Published on 19.12.19 in Vol 21, No 12 (2019): December
Preprints (earlier versions) of this paper are available at http://preprints.jmir.org/preprint/16689, first published Oct 14, 2019.
Quality and Safety in eHealth: The Need to Build the Evidence Base
Research in the area of health technology safety has demonstrated that technology may both improve patient safety and introduce new types of technology-induced errors. Thus, there is a need to publish safety science literature to develop an evidence-based research base, on which we can continually develop new, safe technologies and improve patient safety. The aim of this viewpoint is to argue for the need to advance evidence-based research in health informatics, so that new technologies can be designed, developed, and implemented for their safety prior to their use in health care. This viewpoint offers a historical perspective on the development of health informatics and safety literature in the area of health technology. I argue for the need to conduct safety studies of technologies used by health professionals and consumers to develop an evidence base in this area. Ongoing research is necessary to improve the quality and safety of health technologies. Over the past several decades, we have seen health informatics emerge as a discipline, with growing research in the field examining the design, development, and implementation of different health technologies and new challenges such as those associated with the quality and safety of technology use. Future research will need to focus on how we can continually extend safety science in this area. There is a need to integrate evidence-based research into the design, development, and implementation of health technologies to improve their safety and reduce technology-induced errors.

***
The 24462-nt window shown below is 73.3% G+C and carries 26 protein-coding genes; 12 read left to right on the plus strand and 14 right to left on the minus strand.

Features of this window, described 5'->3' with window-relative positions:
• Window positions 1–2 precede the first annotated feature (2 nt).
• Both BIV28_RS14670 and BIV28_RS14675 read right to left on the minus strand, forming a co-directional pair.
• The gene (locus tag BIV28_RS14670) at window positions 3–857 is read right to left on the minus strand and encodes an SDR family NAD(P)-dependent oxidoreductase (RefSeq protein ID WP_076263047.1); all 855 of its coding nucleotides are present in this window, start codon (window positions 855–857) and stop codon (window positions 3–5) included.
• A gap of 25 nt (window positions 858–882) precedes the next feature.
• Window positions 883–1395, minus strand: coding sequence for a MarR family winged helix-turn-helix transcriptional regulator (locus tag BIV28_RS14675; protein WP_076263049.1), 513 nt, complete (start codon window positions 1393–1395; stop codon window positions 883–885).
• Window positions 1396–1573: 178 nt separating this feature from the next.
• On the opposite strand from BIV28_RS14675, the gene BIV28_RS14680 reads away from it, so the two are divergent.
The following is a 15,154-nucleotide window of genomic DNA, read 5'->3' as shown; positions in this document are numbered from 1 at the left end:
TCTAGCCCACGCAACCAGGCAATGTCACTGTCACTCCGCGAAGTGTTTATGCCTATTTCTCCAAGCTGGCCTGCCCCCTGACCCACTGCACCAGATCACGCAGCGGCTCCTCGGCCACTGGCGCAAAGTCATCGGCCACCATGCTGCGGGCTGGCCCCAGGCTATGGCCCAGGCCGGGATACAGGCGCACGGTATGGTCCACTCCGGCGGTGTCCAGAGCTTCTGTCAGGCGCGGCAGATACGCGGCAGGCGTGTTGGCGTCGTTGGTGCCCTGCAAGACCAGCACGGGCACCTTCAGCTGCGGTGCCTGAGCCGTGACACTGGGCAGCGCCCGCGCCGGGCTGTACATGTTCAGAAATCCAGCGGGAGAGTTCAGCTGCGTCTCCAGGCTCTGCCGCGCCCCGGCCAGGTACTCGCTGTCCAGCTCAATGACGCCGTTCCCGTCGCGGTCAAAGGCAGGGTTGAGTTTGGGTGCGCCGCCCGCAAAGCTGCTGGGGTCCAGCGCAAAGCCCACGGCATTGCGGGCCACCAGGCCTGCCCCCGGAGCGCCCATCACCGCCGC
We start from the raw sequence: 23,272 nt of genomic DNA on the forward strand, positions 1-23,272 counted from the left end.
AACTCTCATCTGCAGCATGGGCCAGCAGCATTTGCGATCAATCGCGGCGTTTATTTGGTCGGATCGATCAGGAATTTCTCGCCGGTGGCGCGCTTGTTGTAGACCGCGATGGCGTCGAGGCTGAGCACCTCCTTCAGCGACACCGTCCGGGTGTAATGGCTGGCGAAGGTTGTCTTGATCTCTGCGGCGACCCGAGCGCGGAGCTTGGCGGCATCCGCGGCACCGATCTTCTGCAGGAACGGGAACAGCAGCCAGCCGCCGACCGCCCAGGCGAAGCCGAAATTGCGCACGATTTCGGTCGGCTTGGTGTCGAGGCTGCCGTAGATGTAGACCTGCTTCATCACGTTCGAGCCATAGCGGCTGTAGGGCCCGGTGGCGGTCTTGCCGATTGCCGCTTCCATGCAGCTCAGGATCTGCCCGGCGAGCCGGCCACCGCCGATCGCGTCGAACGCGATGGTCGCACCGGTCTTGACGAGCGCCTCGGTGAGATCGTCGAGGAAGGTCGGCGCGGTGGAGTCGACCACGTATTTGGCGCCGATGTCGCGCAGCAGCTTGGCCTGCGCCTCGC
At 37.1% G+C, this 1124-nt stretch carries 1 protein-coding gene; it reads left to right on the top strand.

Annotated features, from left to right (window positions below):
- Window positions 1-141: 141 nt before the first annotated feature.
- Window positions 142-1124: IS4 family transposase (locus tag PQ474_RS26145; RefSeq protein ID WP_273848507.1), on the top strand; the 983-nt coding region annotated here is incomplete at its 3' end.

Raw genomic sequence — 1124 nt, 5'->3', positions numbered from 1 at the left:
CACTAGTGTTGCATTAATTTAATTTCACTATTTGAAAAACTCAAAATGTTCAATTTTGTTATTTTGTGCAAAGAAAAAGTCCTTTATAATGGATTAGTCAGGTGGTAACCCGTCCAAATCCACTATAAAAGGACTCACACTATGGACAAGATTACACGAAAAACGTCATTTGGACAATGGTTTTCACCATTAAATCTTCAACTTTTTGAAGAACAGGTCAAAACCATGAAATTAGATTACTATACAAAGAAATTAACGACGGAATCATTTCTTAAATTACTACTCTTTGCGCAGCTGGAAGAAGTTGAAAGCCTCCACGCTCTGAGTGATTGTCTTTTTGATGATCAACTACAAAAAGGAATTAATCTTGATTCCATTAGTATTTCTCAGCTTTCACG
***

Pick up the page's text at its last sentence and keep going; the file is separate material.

J Med Internet Res 2019;21(12):e16689
Health informatics research has made significant contributions to our health care system. From its earliest beginnings in the 1950s and 1960s in Germany and the United States, when health care researchers first began to study the design of software for supporting clinical work and integrating computers into hospitals, to our current work in professionalizing the health informatics and health technology workforce, much work has been done. Today, there is a growing body of research describing a unique area of knowledge (ie, health informatics or biomedical informatics) that has emerged and evolved over the past 70 years . Health informatics (or biomedical informatics) and health technology professionals can be found in every regional health authority, government, and health technology vendor business worldwide. Health informatics (and biomedical informatics) programs are present in many countries worldwide [ ]. Nonetheless, many challenges remain as new health technologies are innovated, designed, and implemented and evolve over time. Challenges have arisen from the emergence of quality and safety issues involving newly innovated and existing implemented technologies.
Modernizing Health Care